MINDFULNESS AND INNER BEAUTY

A mindfulness student recently experienced her body as beautiful during a body scan in class.  You may already have a positive self-image and feel good about your body. You may consider your body to be “the temple of the Holy Spirit.” Or you may have a negative body image, even hating your body. Whether you love your body or hate it, you can benefit from the body scan, a foundational practice from mindfulness-based stress reduction (MBSR).

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MINDFUL SELF-COMPASSION

Your compassionate human desire to take good care of others is critical to the well-being of your family, friends, co-workers and community – and taking good care of yourself is the foundation for your care of everyone else.  However, it is sadly true that we often take better care of others than we do of ourselves. It’s as if we need a new Golden Rule: Do unto yourself as you do unto others. We would never say or do to someone else some of the things we say and do to ourselves.

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MINDFULNESS FOR SENIORS

You and I have two primary modes of mental activity: the doing mode and the being mode. Although we are called human beings, we spend the majority of our time in the doing mode rather than the being mode.  Your “doing” mode is highly prized in our culture for schooling, work and career. It demonstrates your mastery and command of detail, data, thinking, intellect and your goal-oriented ability to get things done. We depend heavily on the doing mode to take care of all our daily affairs at home and work,….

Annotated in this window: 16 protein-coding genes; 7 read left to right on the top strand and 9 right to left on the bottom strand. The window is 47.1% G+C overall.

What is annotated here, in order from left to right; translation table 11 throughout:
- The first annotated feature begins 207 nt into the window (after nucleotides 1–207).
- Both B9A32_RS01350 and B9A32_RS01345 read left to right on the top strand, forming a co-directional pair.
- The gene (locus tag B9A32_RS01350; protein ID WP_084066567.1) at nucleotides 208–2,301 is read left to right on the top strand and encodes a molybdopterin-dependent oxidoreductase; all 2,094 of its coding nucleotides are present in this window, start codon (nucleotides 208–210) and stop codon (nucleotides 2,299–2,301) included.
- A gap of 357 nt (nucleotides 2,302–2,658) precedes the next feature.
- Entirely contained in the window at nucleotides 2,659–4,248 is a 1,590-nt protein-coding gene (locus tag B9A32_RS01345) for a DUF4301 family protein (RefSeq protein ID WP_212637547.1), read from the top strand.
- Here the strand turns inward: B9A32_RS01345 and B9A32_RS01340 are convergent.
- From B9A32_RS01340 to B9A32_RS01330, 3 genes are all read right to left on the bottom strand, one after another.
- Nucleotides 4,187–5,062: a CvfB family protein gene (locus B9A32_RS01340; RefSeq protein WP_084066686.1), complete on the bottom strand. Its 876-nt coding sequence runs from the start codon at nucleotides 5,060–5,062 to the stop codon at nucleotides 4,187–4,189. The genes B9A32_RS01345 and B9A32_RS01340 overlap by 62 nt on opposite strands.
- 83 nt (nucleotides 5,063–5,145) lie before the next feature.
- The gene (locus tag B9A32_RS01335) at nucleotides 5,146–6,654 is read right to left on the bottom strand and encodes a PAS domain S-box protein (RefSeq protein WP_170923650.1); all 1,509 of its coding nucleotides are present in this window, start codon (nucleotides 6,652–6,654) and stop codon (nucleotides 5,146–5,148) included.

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GOOD MEDICINE IS INTEGRATIVE

The National Center for Complementary and Integrative Health (NCCIH) is your best resource for evidence supporting the combination of mainstream medicine with safe, effective complementary approaches for health promotion, disease prevention and the treatment of acute and chronic conditions.


Integrative medicine brings together conventional, mainstream, allopathic medicine and biomedicine and unconventional, complementary, alternative approaches to health in a model of care that is increasingly finding a home in academic medical centers, hospitals, individual practitioner offices and clinics in a way that benefits the well-being of consumers, practitioners and health care systems.


Over the past 30 years, conventional mainstream medicine (aka biomedicine or allopathic medicine) has expanded its scope as scientific research has documented the relative safety and therapeutic value of interventions previously considered unconventional, alternative or complementary. “Unconventional” medicine refers generally to any approach that is not part of conventional mainstream biomedicine. “Alternative” medicine generally refers to an approach that is used instead of conventional medicine. “Complementary” medicine generally refers to an approach that is used in addition to conventional medicine.


In 1991, the National Institutes of Health (NIH) created the Office of Alternative Medicine (OAM) under the oversight of the NIH director.

As scientific research on alternative medicine emerged at major medical centers, partly funded by the OAM itself, the OAM was elevated to the status of a formal NIH center and renamed the National Center for Complementary and Alternative Medicine (NCCAM). In December 2014, it was renamed the National Center for Complementary and Integrative Health in response to criticism about the use of the controversial term “alternative medicine” and also in response to mainstream medicine’s increasing embrace of complementary approaches.


NCCIH’s mission is “to define, through rigorous scientific investigation, the usefulness and safety of complementary and alternative medicine interventions and their roles in improving health and health care.” NCCIH lists four categories of integrative approaches: mind/ body, dietary/biological, movement/energy and manual interventions. The most widely used therapies include food/nutrition, supplements, yoga, meditation, acupuncture/Traditional Chinese medicine, massage and pharmaceuticals. The conditions for which integrative approaches are most commonly used include chronic pain, gastrointestinal conditions, anxiety, depression, stress and cancer.